Hooray for that, say I. Giscard wrote a long constitution (300+ pages with 448 articles!) because he couldn’t write a short one. The length and detail are nothing but an artful bureaucratic dodge around what a constitution should truly be: a brief recitation of the highest principles that will govern the content of law and the separation of powers in a state. This document was nothing of the kind.
The Globe’s Monday story (written by Charles Sennott) completely misses the democratic angle of this rejection, especially in these most curious 2 paragraphs:
In the end, analysts said, it was a grave miscalculation by Chirac to hold the referendum. Under French law, the treaty could have been approved by parliament and almost certainly would have sailed through.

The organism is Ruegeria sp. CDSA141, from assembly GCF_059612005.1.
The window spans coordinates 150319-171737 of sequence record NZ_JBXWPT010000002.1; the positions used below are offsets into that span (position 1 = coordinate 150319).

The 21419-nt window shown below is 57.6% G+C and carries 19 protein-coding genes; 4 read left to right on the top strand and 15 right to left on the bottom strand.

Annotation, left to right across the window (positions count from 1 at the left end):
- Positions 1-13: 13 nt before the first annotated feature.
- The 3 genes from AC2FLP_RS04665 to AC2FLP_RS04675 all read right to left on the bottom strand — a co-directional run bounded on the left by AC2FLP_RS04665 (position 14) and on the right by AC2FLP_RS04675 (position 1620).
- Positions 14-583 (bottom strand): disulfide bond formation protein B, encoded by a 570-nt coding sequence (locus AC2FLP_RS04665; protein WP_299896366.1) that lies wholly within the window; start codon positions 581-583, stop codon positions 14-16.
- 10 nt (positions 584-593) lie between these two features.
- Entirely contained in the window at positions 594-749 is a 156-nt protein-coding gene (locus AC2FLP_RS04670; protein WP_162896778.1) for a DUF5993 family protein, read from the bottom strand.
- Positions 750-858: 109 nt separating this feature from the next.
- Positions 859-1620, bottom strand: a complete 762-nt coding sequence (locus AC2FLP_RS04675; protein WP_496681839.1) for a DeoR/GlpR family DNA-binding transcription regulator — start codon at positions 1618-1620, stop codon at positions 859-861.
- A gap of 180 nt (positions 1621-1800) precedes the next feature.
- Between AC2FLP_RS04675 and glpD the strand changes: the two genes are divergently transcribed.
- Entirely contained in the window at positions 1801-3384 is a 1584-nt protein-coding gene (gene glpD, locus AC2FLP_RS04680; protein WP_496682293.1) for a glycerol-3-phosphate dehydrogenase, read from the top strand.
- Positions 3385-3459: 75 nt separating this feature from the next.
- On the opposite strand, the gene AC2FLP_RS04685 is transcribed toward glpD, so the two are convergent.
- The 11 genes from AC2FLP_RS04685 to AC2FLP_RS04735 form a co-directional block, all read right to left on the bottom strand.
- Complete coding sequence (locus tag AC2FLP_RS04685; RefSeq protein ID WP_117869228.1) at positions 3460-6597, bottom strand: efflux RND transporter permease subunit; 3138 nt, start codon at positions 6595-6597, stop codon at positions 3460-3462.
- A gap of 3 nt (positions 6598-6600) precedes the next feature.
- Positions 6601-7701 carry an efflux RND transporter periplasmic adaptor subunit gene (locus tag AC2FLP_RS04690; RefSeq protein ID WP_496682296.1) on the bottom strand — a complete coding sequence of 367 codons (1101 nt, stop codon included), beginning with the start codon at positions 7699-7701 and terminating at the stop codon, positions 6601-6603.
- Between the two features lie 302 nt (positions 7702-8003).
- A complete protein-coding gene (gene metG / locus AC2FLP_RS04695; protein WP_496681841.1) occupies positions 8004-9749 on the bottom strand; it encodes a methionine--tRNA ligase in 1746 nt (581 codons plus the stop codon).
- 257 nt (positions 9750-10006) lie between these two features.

But Chirac fatefully chose to put it to a referendum out of confidence that the French voters would see the merits of the document. Instead, it bitterly divided the country.
“It bitterly divided the country”, huh? Where have we heard that old chestnut before (November 2000 and November 2004)? The purest of horse manure.
Chirac chose a referendum because he wanted the ratification of the constitution to have a semblance of legitimacy, which could not be provided by a rubber-stamp from the weak French legislative branch. Credit him with that much integrity or political common sense (which the Globe account does not mention). That the French people’s rejection of this constitution may cause chaos for the EU political class is merely another good reason for their voting “non”. I saw plenty of “non” stickers in Paris a couple of weeks ago. The above one was pasted in the Paris Metro.
There is certainly hope for a European constitution, provided its drafting includes significant participation of the governed, unlike the present attempt. Mark Steyn captures the anti-democratic spirit of the EU apparatchiks, but offers little hope that they will respond to the rebuff they have just received. I hope he is wrong, but he is usually not.